ISO INTERNATIONAL ORGANIZATION
FOR STANDARDIZATION

The International Organization for Standardization (ISO) is a worldwide federation of national standards bodies from some 140 countries, one from each country.

ISO is a non-governmental organization, which began operating in 1947. The mission of ISO is to promote the development of standardization and related activities in the world, facilitate the international exchange of goods and services, and develop cooperation in the spheres of intellectual, scientific, technological and economic activity. ISO's work results in international agreements, published as international Standards.

AIM:
Industry-wide standardization is a condition existing within a particular industrial sector when the large majority of products or services conform to the same standards. It results from consensus agreements reached between all economic players in that industrial sector - suppliers, users, and often governments. They agree on specifications and criteria to be applied consistently in the choice and classification of materials, the manufacture of products, and the provision of services. The aim is to facilitate trade, exchange and technology transfer through:

  • Enhanced product quality and reliability at a reasonable price
  • Improved health, safety and environmental protection and reduction of waste
  • Greater compatibility and interoperability of goods and services
  • Simplification for improved usability
  • Reduction in the number of models, and thus reduction in costs
  • Increased distribution efficiency, and ease of maintenance

Users have more confidence in products and services that conform to international Standards. Assurance of conformity can be provided by manufacturer's declarations, or by audits carried out by independent bodies.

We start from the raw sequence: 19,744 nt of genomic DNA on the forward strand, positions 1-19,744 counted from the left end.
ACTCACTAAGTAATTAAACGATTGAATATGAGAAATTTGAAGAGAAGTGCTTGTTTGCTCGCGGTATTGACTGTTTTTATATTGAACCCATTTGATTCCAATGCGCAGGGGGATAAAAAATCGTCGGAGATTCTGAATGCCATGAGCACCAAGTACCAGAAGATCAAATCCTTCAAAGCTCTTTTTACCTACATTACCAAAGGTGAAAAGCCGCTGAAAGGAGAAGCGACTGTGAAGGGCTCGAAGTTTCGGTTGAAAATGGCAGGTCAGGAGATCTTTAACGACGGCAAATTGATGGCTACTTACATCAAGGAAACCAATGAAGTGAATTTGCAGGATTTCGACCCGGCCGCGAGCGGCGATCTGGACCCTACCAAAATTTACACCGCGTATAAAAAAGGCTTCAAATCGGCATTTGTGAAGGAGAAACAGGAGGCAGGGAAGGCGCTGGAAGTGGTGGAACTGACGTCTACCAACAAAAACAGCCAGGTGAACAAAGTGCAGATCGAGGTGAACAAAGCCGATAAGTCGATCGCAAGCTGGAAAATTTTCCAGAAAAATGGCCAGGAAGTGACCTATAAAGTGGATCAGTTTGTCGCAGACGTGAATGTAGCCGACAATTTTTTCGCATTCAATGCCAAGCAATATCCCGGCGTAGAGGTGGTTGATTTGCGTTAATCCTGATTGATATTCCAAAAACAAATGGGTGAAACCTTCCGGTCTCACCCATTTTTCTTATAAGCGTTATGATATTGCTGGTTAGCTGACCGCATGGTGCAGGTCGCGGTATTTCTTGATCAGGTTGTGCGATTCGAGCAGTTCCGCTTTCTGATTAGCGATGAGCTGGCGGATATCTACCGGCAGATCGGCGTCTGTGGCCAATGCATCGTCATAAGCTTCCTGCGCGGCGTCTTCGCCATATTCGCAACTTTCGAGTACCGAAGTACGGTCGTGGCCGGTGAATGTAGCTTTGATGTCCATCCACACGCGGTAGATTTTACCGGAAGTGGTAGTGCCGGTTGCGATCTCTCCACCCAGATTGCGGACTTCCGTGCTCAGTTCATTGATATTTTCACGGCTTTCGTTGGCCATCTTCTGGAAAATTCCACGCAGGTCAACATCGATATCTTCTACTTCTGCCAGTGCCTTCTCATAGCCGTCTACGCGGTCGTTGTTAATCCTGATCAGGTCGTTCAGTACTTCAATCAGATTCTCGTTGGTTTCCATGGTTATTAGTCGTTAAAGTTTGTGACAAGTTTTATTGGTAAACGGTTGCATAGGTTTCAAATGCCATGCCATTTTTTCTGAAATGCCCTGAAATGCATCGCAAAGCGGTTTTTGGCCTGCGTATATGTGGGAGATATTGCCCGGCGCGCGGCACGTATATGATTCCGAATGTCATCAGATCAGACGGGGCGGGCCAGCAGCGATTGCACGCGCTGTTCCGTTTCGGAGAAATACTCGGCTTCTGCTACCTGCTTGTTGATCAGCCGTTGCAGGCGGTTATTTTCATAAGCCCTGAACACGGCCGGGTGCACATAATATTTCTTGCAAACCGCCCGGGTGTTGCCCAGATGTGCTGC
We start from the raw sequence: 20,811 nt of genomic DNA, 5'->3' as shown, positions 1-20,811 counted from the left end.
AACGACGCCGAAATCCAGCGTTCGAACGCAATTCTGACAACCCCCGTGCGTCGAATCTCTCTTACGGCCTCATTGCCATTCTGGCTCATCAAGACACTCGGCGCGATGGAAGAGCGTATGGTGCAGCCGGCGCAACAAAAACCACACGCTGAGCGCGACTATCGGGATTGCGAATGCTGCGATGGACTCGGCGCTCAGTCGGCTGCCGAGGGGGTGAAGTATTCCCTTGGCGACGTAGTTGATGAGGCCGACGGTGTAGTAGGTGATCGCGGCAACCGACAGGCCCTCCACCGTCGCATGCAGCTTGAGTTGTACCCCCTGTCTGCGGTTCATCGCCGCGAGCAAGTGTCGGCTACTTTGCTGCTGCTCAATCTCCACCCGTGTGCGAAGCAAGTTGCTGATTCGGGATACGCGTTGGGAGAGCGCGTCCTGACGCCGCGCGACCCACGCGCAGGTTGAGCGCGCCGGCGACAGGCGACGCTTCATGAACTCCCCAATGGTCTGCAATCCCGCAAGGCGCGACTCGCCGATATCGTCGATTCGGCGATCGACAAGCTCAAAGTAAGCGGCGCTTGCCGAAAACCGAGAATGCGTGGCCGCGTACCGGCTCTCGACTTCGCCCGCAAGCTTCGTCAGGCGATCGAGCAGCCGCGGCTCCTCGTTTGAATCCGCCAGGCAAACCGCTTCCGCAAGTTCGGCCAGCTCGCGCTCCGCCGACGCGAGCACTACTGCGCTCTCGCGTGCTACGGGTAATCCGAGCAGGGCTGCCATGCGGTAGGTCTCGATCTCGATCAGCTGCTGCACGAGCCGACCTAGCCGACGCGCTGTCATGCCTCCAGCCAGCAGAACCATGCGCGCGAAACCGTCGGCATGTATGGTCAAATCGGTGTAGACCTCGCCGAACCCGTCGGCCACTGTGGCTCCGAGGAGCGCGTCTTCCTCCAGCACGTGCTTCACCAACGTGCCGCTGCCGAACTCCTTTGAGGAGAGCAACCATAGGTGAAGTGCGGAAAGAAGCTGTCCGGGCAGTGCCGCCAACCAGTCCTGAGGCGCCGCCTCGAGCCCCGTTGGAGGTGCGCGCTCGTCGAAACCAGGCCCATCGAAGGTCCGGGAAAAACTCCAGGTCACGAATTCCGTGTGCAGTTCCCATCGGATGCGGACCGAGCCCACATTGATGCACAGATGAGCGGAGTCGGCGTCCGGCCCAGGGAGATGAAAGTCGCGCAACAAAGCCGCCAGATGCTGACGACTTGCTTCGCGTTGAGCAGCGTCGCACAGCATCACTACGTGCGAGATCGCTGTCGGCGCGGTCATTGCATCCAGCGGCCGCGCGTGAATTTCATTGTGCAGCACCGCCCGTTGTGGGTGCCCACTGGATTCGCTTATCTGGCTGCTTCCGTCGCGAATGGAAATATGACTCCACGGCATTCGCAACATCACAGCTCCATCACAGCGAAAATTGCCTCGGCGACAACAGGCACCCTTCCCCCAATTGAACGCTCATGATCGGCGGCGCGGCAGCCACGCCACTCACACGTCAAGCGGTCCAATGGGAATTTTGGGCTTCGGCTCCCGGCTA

The Need For International Standardization:
The existence of non-harmonized standards for similar technologies in different countries or regions can contribute to "technical barriers” to trade. Export minded industries have long sensed the need to agree on world standards to help rationalize the international trading process. This was the origin for ISO.

International standardization is now well established for many technologies in such diverse fields as information processing and communications, textiles, packaging, distribution of goods, energy production and utilization, shipbuilding, banking and financial services. It will continue to grow in importance for all sectors of industrial activity for the foreseeable future. The main reasons are:

  • Worldwide progress in trade liberalization
  • Interpenetration of sectors
  • Worldwide communication systems
  • Global standard needs for emerging technologies
  • Developing countries

Publications:
The main publications of ISO are International Standards. ISO also issues the ISO Catalogue, standards handbooks, guides & pamphlets, and the bimonthly ISO 9000 & ISO 14000 News that provides updates on ISO’s management system standards, and case studies of their implementation worldwide.

Reprinted by permission from ISO, Geneva, Switzerland